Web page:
The last time I wrote about learning opportunities I was scoffing at a silly mistake I made that could have broken a part on our tractor. In all honesty I was making a joke to deflect my embarrassment at being a dope. A dope that forgot to unplug the tractor before she drove it.
What I’ve come to realize, however, is that being a dope and breaking a tractor part or two is the least of my worries when it comes to the farm. The farm is about more than that. It’s about more than a simple tractor part, and it’s definitely about more than my silly vanity and pride.
The farm is about life and death. Life and death. It’s as simple and basic as that.
The lessons I need to learn and the opportunities that have arisen to provide me with those very lessons have been numerous and varied this spring, as are the emotions that come with the living and dying on this farm. These circumstances have come at a time when I have been feeling impatient with the farm’s progress, with the organic conversion, and with the cows who hadn’t calved and who also hadn’t been very cooperative in my new grazing systems. “I’ve been at this three years,” I kept muttering. “It shouldn’t still be this difficult.”
Yet three years didn’t prepare me for this:

This is our bull and a pregnant cow lying dead in our pasture. They were struck by lightning during a thunderstorm.

Two good cows gone. All of a sudden my grazing difficulties don’t seem all that important. Instead, my impatience was transformed into dismay and concern. Our bull was so gentle and easy-going. How could we replace him? And this mother cow was one of our lead cows, not to mention that she was due to calve any day now. Death on the farm. It happens, but who expects to find this scene after a routine thunderstorm?

The cows were extremely distressed, so we moved them to another pasture so we could remove the carcasses. In fact, I think it was stress that put one heifer into labor. Our very first calf of the season was born that night. Ironically, the bull’s first offspring was born the day he died:

We named her Storm. And she is a beautiful, spunky little Murray Grey.
Life and death at the hands of a lightning bolt.

The shock wore off after a few days as I busied myself with smaller farmer duties–you know, the ones I like to do because I can manage them. The ones that rookies can’t screw up. (And if we do, we can write funny little stories about them.)

But then my favorite heifer was in labor, number 11, and she was in trouble. She had progressed to the point where the calf’s hooves were coming out and then stalled. We let her work for 2 hours wondering if we should pull the calf or let her alone. A cow will suspend her labor if stressed, so if you bother her too soon you’ll cause problems. And yet if you let her go too long, both she and her calf could die.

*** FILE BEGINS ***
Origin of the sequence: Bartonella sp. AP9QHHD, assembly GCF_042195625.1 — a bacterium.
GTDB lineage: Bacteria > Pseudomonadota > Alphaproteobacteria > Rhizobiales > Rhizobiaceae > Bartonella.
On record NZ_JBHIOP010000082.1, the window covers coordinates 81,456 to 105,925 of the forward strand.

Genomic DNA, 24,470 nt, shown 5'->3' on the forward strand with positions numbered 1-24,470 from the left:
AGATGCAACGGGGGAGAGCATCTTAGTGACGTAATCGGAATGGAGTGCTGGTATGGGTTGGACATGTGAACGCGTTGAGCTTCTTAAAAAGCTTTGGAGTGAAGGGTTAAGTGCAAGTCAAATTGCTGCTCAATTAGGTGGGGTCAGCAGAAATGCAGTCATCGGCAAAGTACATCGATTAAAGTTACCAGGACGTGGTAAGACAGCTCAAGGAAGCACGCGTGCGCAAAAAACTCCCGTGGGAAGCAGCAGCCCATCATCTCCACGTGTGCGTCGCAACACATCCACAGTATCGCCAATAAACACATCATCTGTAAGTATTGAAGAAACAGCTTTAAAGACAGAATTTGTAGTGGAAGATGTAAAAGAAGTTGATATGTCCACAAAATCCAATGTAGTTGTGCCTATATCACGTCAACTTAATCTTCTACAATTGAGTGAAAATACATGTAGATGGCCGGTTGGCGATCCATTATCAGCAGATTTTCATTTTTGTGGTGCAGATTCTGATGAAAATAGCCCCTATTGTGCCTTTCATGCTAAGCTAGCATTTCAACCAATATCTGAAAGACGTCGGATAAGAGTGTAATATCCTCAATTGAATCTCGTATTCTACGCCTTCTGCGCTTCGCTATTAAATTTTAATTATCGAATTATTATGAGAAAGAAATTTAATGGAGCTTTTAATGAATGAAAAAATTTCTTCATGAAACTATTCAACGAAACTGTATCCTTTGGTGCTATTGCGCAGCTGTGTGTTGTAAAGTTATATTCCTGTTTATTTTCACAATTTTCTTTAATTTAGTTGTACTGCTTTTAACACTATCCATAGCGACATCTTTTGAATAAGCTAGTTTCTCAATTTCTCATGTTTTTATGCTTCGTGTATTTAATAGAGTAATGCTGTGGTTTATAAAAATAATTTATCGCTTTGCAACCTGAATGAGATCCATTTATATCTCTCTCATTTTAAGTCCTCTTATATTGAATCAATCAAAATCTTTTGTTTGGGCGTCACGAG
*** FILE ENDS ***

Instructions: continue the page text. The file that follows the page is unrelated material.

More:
As a rookie, I have no experience in making these calls. And the literature says you just have to have a “feel” for it. Great. That’s helpful.
Finally we decided to pull it. We corralled her into the chute and called Farmer Scott from down the road. He’s a dairy farmer and is absolutely not a rookie. He showed us how to hook the chains around the calf’s second foot joint and then how to pull it down and away from her backbone. He and Marcel strained, and I mean strained, for about 10 minutes. They got the calf out and he lived, but barely. And number 11 was OK. Ahhh, life. Sweet, sweet life.
Disaster was averted and a lesson was learned.
Or so I thought. Because today we lost one. A nice large heifer calf died because we didn’t pull her soon enough. We acted quicker than last time, but the placental bag hadn’t broken. Farmer Scott came to help once more and told us that if the bag isn’t broken in time, the mother can’t get enough traction to push the calf out and the calf suffocates.
I had seen the intact bag and thought it had meant there was time. Precious time, ticking away for that poor little heifer calf. “It’s hard to say,” said Farmer Scott. “Sometimes an intact bag means you should leave the mother alone a little longer. You just have to get a feel for it.”
There it is again. That “feel” thing. The way I see it, the “feel for it” is a farmer’s way of saying you need to be experienced enough to know. And as easy as it may be to learn to drive a tractor or make good hay, this calving thing is throwing me for a loop. A very precarious loop. After two difficult births, it’s hard to say if I’m really getting a “feel” for calving or not. The first time we waited longer and had a live calf. The second time we acted and it wasn’t soon enough.
I am, however, getting a “feel” for the ups and downs of farming. The joys and sorrows. The celebrations, the frustrations…the life and death of it. I’m just not sure I have enough experience to know how to deal with it.